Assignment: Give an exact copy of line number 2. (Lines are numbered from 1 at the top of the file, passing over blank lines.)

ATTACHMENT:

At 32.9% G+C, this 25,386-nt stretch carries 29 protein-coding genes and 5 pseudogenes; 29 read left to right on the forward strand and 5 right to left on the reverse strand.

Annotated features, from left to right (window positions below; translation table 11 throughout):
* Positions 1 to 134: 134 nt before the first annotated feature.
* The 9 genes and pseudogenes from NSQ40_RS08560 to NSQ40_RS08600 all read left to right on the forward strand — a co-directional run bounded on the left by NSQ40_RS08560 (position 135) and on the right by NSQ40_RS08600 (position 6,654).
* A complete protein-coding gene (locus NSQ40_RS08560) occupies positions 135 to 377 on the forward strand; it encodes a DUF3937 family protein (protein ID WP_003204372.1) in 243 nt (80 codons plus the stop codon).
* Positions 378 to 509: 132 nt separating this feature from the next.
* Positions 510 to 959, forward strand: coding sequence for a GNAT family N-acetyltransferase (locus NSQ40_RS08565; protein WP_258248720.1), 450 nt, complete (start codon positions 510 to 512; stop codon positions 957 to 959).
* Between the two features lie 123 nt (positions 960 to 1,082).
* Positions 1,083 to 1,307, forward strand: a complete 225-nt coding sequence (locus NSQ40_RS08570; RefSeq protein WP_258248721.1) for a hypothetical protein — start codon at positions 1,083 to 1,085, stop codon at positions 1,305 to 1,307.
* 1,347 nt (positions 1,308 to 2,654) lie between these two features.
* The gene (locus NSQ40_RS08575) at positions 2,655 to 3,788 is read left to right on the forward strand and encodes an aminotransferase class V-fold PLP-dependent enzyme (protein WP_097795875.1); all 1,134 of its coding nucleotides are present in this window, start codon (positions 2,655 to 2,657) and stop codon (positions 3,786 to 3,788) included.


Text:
Annotated features, from left to right (window positions below; translation table 11 throughout):